We head to Flashbackistan, where it initially appears that Sun has somehow journeyed into the movie Sky Captain and the World of Tomorrow. Thankfully, she hasn't--it's just the weird reflection of the greying sky against the window she's wistfully gazing out of. She's once again in a hotel room with Baldy, and it sure doesn't look like they're Hooked on Phonics. Baldy wonders why they are still playing at English lessons: she's learned all she can from him, and it's not like you are going to be taught how to write Shavian prose from a guy who's learned the language as a secondary accessory. Sun reveals that she is going to leave Jin--we have the benefit of knowing, of course, that this is largely the reason she worked at learning English in the first place. Baldy tells her that he'd prefer that she stays, though he admits, not for Jin's sake. It's clear that Baldy has a bit of a torch for her, and who could blame him--she's effing gorgeous. Nevertheless, the moment ends before we get any kind of conclusive proof that Sun and Baldy have shagged.

After an evening of small talk in which Ana Lucia largely confessed to being the shoddy, stupid person that we know she is, only to have Sayid largely babble some crazy-talk back at her, the Mistrustables awake and turn down Charlie's offer of papayas in favor of taking up their stupid search for the Balloon That Won't Reallly Prove Anything One Way Or The Other. I mean, the island is littered with damaged vehicles as it is: doomed boats, heroin laden aircraft...what's a balloon worth? It's surprising that the island doesn't inhale balloons and other various zeppelins on a daily basis.

Anyway, they reach the clearing described on Gale's map and there's no sign of any balloon. Sayid, who I guess imagined the fucking thing would just be sitting there waiting for a Re/Max commercial to happen, says he's satisfied and can't wait to get back to wreak some 24-style torture on Gale. But Ana Lucia, in a rare moment of clarity, insists that she wants to be absolutely certain. And so, Sayid consents to lead up an area search for the balloon. Now, I have a message to ABC:

Dear ABC:

Very nice episode. Here's where you fucked it all up for every single Lost fan in the world though: you shouldn't have revealed that the Mistrustables were successful in finding a balloon in the "scenes from next week." If you had left us, believing they could possibly fail to find any balloon, it would have left us wondering about the outcome of their little mini-adventure. And, what's more, given Gale's ominous sounding speech at the end of this episode, it would have stoked a lot of discussion over the coming week as to whether Gale was telling the truth or was being outright nefarious. By showing us the balloon, you up and ruined a lot of the juicy intrigue. Take a note from 24: in their "scenes from next week", they didn't show us any scenes of Jack. Now, we highly doubt that they'll let Jack die in an explosion, but it means a lot to fans of 24 that the network respected the way we like to wonder and worry and ponder and exercise our imaginations a little.

It's called "premature ejaculation," ABC. There are doctors that can help you with that.

Well, except for maybe Sun's doctor. After meeting up with a penitent Jin, who's recently come from hearing Sawyer and Bernard talk backward (so...does that mean Walt is speaking Korean?) and is now found in Abduction Gardens helping to "correct a mistake"--his yelling and slapping at the garden from the opening act--Sun journeys back to Flashbackistan. She's out, walking the metaphorically blooddrenched Shi-tzu of Marital Shame when her harried OB/GYN pulls up in his car, gets out, and tells her that it's not her baby business that's all askew--it's actually Jin that's firing blanks. He lied to her when they first consulted because he was afraid what Bad Sperm Jin would do him if the real version of the bad news was revealed. That doesn't make a whole lot of sense.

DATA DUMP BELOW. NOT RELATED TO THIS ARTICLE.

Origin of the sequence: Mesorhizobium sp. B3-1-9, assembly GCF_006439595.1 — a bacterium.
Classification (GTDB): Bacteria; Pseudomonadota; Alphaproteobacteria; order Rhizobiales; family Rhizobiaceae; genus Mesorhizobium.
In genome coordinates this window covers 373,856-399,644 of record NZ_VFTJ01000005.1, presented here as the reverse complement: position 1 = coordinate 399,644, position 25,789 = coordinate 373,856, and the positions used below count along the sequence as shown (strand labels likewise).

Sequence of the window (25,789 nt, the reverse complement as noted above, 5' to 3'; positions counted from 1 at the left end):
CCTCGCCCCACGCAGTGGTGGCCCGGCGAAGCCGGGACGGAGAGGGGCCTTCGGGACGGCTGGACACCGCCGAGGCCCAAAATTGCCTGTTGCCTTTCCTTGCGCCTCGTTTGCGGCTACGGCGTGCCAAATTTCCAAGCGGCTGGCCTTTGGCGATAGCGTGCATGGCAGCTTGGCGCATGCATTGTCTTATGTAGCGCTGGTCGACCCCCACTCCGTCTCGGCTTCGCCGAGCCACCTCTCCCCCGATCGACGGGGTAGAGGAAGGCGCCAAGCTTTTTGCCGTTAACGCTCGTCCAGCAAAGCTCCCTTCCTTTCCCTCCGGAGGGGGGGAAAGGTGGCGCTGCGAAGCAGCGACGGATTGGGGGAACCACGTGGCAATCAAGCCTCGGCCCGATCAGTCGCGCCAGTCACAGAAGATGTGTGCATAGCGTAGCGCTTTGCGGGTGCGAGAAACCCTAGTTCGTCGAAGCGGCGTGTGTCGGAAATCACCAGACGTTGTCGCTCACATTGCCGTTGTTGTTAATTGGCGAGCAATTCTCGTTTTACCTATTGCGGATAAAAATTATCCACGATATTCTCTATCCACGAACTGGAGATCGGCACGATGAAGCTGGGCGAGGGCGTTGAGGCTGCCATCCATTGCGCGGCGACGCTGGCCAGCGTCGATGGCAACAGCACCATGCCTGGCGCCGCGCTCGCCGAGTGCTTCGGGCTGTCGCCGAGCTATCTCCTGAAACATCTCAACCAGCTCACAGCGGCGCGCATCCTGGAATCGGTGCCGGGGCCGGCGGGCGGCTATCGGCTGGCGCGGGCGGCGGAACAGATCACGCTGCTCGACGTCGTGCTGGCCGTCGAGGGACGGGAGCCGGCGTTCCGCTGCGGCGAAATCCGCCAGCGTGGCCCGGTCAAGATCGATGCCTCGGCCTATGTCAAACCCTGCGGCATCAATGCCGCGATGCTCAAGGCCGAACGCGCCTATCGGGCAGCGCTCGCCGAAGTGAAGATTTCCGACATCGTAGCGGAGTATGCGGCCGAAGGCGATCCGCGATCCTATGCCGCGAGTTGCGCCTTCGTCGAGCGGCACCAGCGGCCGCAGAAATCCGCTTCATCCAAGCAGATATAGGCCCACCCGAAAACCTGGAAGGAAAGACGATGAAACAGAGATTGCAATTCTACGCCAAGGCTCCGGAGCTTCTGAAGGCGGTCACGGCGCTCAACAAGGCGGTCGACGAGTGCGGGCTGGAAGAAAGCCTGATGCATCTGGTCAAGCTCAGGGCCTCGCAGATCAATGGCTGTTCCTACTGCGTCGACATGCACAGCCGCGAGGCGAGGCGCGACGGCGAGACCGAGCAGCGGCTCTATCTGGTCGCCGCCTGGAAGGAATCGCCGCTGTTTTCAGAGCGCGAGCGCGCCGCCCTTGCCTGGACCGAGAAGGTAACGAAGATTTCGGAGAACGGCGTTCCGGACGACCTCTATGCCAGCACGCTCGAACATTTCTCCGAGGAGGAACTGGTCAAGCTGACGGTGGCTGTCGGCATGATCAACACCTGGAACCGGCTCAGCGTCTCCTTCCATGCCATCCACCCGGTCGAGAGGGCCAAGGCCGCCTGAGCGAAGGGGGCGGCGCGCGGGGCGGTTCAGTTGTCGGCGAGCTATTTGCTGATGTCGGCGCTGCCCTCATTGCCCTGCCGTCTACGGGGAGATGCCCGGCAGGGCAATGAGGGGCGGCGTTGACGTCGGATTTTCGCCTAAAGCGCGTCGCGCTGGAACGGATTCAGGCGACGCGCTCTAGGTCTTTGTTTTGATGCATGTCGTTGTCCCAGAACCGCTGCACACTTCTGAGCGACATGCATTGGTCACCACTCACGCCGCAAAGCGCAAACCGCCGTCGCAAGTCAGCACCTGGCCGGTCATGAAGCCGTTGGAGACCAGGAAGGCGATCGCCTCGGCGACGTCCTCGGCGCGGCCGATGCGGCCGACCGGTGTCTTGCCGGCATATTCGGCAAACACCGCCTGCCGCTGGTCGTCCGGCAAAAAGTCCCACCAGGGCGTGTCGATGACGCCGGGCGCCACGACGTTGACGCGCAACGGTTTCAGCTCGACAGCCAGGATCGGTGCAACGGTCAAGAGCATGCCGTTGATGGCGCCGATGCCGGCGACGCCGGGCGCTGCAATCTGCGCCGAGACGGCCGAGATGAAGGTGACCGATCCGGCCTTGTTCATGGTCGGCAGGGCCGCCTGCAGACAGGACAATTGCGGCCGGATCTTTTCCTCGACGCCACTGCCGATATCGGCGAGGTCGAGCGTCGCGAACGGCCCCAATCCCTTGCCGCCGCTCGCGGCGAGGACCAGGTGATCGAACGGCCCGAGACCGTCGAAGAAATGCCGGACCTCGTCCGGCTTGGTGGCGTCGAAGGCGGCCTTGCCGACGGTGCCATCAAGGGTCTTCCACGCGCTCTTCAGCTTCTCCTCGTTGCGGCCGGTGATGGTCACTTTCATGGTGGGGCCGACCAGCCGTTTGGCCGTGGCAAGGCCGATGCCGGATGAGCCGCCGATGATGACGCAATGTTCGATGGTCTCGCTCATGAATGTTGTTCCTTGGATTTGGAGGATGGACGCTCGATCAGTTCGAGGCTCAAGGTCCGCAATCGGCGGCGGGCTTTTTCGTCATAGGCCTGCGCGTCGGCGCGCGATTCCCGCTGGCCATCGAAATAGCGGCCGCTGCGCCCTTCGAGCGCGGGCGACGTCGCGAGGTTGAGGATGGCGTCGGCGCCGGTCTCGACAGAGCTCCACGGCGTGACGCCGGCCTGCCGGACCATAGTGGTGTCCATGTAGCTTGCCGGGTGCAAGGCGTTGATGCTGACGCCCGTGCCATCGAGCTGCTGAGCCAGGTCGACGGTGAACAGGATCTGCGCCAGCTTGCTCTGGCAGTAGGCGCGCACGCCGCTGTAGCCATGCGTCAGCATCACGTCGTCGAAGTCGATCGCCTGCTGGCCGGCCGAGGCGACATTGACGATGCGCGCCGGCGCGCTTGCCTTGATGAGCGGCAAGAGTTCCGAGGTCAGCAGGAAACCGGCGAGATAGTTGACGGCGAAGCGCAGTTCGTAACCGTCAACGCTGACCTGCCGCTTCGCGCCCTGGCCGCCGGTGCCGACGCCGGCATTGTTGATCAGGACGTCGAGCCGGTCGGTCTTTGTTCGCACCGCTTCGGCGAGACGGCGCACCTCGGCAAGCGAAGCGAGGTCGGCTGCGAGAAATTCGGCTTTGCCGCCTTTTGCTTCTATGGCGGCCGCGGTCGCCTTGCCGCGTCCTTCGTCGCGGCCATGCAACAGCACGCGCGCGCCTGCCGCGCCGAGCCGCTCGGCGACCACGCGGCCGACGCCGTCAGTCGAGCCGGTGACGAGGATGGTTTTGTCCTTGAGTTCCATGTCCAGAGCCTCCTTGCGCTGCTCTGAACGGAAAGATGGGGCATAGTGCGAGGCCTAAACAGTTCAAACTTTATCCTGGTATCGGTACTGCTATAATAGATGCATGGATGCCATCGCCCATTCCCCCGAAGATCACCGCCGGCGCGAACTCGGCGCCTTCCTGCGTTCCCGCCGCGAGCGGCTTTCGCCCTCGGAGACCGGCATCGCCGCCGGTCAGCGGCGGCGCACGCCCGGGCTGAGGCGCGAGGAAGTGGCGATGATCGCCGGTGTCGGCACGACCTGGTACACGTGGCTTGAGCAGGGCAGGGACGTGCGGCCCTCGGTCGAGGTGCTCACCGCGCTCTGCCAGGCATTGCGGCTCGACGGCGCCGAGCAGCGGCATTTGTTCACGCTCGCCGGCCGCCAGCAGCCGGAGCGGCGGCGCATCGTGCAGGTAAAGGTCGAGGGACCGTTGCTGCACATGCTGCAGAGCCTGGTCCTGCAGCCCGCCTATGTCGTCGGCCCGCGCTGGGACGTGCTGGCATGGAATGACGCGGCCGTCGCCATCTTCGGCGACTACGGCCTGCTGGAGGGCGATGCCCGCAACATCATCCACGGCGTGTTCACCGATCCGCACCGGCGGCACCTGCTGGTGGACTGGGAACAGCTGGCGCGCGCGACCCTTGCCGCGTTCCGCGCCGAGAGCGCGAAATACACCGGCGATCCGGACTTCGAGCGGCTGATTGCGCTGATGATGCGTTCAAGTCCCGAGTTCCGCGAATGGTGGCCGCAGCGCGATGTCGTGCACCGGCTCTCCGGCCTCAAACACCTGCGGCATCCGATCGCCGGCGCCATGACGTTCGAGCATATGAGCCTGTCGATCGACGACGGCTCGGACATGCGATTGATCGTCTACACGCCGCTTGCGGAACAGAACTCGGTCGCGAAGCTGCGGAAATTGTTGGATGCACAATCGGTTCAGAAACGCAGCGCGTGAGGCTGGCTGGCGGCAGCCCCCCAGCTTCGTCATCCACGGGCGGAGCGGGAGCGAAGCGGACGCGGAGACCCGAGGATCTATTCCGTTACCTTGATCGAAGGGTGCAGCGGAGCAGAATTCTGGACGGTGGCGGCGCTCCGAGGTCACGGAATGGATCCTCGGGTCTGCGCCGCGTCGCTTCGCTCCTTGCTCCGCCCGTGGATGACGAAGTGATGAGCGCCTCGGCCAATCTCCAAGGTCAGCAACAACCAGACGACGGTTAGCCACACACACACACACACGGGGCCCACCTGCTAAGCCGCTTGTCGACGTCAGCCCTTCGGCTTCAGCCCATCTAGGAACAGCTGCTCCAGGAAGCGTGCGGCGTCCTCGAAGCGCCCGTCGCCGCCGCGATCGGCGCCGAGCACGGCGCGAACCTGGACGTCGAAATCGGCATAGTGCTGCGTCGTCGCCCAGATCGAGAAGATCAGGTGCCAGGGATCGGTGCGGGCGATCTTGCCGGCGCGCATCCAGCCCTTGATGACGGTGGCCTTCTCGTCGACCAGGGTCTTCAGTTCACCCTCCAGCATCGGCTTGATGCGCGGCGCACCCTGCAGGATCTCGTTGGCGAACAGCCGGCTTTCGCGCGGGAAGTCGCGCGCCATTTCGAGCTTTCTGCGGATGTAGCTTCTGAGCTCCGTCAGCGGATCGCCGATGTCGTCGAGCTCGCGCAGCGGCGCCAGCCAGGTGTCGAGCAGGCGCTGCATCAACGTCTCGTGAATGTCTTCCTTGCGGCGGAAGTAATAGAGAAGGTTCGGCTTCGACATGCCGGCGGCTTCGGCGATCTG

Anyway, Jin, initially happy with the news of Sun's pregnancy, hears this for the first time and doesn't quite know what to make of it. Sun swears to him that she's never slept with another man. We aren't totally sure that's true, and if she's following Jack's advice or being more Jack-like in refusing to follow it. But, after carefully trying to ass two and two, Jin puts the calculator away and deems the baby a miracle. That's in keeping with the wonders and mysteries of La Isla Encanta, but I'd be careful before I embraced one of La Isla's "miracles"--they tend to come at considerable cost.

But you know what? It's nice to see them all happy.

Clearly, though, we cannot end on this note. We return to the Hatch. Borne from his need to continually escalate his private little pissing contest with Locke, Jack elects to let Gale come out of the armory and sit at the table to eat a bowl of Dharma Initiative Brand Hatcheeos. Gale takes the opportunity to give some good Gale--that is, up the level of manipulation that he pulled at the end of the previous episode with Locke. When he suggests that his breakfast allowances were won by giving Ana Lucia a map, it only takes a second before he susses from Jack and Locke's dumbfounded expressions that they weren't in the loop on the whole map adventure.

Gleefully mocking their trust issues, Gale launches into a pretty convincing tale of what he might to if he were an Other--draw a map, send some captors on a wild goose chase, walk them right into a trap and then have Team Other bargain their lives for his release. It's such a nifty little knife twist, that we'll once again chide ABC for seemingly eliminating this possibility with their scenes from next week.

Gale's parting shot is a request for milk. Ha. It is a part of every seditionist's balanced breakfast.

TONIGHT: You will have FIVE orgasms as FIVE crazy reveals come at you ONE at a TIME. And Locke gets locked in his beloved Hatch! Serves him right!


Anonymous said...

I think you came on yourself.. did you watch last night? Turns out the ballon wasn't Henry's. And Henry isn't Henry.

jolene said...

Need. New. Recap.

Must. Have. New. Recap.

Anonymous said...